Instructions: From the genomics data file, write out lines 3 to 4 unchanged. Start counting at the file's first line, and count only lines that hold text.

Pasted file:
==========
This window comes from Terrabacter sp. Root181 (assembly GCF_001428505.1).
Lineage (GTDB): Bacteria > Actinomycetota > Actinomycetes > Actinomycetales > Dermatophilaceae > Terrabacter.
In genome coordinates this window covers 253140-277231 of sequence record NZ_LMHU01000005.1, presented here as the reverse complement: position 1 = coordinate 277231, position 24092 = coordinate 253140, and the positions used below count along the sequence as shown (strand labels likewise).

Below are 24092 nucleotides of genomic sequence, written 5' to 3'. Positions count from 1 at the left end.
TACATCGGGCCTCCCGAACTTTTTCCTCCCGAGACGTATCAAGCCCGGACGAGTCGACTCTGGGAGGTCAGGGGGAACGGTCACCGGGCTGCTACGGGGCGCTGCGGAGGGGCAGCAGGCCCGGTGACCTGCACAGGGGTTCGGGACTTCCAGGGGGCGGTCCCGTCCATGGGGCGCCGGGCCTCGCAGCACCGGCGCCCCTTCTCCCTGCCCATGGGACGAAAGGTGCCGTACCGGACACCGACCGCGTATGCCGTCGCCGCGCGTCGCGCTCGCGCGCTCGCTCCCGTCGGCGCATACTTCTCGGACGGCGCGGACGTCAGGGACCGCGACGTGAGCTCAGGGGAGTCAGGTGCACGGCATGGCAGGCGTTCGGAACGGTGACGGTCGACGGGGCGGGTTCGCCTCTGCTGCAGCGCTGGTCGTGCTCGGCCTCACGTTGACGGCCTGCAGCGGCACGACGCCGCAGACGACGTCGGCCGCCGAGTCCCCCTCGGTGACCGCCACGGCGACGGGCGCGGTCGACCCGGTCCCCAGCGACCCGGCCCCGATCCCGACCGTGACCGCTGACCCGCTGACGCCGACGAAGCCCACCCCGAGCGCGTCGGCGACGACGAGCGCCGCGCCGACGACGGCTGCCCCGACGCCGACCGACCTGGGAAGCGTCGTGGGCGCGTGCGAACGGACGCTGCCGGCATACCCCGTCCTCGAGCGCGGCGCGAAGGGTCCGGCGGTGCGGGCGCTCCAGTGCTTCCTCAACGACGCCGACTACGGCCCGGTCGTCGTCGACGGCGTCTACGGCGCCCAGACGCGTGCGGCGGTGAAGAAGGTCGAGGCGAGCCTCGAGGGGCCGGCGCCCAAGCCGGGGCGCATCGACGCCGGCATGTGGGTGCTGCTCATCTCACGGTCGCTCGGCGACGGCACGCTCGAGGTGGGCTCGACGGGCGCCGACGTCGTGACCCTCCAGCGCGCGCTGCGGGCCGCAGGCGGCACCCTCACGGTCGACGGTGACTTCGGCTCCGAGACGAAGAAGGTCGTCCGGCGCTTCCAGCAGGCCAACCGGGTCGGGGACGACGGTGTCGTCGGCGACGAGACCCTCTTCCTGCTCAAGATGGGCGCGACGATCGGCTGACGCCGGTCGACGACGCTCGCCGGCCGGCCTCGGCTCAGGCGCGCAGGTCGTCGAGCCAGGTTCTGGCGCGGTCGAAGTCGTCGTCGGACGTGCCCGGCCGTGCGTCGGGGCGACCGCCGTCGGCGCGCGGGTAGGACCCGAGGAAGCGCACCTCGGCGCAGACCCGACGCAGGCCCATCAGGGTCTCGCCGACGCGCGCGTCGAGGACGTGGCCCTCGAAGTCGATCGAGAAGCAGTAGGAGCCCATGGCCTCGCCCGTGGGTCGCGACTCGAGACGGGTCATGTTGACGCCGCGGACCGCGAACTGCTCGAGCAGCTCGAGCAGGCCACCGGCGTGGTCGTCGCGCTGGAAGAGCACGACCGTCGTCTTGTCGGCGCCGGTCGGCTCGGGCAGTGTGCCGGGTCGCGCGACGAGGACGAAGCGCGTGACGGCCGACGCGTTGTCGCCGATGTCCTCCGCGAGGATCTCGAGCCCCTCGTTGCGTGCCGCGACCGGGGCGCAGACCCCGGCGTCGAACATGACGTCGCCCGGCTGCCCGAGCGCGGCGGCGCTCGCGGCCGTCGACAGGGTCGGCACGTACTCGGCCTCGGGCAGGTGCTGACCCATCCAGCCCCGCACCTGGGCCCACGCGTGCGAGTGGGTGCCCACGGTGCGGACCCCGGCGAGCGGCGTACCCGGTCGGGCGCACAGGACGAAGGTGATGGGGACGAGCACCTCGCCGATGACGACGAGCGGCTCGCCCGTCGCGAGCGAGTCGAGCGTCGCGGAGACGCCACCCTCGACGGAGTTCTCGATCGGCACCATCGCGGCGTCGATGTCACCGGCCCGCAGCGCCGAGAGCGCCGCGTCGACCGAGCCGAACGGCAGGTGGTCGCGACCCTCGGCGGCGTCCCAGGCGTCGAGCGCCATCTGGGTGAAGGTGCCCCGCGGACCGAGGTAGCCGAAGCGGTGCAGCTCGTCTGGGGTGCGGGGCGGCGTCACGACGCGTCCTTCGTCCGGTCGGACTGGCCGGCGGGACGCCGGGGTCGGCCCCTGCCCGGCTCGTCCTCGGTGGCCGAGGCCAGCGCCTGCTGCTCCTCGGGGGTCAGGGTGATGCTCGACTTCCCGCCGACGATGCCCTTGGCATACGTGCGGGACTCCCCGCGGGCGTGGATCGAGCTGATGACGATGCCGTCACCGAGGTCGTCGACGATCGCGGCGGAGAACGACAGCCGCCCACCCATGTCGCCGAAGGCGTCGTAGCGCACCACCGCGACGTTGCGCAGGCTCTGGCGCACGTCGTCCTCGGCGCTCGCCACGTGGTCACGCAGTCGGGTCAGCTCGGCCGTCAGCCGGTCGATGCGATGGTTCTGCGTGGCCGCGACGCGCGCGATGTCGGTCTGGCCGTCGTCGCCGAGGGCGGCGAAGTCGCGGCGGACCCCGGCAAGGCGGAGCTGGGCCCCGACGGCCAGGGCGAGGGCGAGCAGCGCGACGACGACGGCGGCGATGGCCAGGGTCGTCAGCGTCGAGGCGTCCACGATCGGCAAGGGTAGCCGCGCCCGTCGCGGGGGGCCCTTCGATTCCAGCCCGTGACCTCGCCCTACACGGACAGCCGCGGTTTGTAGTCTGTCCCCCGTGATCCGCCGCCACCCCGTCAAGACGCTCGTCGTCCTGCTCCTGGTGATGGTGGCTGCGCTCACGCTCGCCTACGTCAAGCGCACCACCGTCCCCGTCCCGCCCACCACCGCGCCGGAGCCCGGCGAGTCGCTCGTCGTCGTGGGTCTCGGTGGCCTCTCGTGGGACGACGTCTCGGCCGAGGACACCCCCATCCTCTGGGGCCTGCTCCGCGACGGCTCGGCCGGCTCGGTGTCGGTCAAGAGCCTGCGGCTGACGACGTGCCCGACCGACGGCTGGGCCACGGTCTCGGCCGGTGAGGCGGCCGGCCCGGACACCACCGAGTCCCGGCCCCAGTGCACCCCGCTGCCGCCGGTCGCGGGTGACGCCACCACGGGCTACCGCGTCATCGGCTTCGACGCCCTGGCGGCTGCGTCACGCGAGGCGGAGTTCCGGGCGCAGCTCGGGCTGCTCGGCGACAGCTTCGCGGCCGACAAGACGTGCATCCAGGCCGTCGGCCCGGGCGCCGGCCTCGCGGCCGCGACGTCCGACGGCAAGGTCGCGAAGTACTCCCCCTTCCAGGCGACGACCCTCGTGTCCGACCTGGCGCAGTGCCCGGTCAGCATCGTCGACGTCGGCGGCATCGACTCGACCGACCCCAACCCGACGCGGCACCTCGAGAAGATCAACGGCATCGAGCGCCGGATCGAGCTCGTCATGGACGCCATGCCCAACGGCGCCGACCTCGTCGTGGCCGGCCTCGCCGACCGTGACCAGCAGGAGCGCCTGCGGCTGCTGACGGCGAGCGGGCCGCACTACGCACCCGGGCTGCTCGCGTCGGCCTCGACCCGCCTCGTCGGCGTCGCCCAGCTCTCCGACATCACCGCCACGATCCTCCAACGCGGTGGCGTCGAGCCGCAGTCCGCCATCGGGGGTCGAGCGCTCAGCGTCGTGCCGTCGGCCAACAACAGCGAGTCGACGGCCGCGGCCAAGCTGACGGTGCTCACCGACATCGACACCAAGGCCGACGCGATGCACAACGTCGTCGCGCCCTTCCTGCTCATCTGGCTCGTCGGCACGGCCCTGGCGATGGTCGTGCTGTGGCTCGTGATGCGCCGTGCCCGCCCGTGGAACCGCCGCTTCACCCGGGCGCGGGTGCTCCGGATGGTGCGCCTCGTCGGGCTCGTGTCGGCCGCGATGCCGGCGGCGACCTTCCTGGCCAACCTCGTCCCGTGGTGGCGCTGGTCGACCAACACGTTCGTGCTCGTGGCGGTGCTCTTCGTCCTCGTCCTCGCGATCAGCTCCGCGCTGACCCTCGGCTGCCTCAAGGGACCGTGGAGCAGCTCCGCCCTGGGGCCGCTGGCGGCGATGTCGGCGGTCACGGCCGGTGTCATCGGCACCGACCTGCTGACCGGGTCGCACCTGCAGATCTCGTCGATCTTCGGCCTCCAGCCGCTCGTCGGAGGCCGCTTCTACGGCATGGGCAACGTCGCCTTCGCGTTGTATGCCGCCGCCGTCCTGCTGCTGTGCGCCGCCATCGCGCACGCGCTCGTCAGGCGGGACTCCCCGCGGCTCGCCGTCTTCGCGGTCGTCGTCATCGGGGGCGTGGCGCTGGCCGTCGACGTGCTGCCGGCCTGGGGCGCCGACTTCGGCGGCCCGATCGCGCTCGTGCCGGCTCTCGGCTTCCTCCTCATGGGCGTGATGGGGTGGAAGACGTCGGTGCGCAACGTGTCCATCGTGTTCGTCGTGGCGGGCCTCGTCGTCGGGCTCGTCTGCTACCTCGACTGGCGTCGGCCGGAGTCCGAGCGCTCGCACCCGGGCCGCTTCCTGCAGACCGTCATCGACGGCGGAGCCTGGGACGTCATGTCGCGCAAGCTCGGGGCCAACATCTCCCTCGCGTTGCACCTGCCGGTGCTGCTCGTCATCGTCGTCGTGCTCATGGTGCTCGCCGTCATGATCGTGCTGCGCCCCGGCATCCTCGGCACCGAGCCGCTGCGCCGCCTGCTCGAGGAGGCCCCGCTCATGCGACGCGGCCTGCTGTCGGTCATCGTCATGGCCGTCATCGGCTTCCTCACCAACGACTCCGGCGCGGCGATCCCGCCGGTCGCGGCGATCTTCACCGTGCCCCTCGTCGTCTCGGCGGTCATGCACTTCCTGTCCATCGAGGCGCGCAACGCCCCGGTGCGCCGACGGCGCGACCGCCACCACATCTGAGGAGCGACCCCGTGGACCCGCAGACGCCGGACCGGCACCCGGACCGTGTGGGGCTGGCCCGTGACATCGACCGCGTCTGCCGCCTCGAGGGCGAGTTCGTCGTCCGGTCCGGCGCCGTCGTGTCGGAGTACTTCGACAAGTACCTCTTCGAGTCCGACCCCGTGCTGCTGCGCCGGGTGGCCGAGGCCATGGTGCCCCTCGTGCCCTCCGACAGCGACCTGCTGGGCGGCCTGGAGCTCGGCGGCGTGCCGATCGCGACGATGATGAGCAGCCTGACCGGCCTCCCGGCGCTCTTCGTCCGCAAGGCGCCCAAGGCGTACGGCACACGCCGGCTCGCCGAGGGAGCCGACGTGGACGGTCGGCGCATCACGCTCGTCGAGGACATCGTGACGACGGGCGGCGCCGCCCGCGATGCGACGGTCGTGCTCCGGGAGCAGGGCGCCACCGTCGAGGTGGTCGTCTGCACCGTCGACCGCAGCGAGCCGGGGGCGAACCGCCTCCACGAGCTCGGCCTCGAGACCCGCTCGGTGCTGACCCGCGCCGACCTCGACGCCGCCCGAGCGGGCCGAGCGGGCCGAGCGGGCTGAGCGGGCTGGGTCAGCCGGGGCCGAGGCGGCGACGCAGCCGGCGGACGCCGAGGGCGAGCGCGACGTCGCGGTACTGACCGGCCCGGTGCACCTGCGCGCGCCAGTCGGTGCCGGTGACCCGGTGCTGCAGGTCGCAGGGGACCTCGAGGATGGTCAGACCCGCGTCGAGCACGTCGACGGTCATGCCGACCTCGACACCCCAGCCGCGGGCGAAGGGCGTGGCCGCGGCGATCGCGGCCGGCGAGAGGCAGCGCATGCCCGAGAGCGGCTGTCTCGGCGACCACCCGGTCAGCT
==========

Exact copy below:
In genome coordinates this window covers 253140-277231 of sequence record NZ_LMHU01000005.1, presented here as the reverse complement: position 1 = coordinate 277231, position 24092 = coordinate 253140, and the positions used below count along the sequence as shown (strand labels likewise).

Below are 24092 nucleotides of genomic sequence, written 5' to 3'. Positions count from 1 at the left end.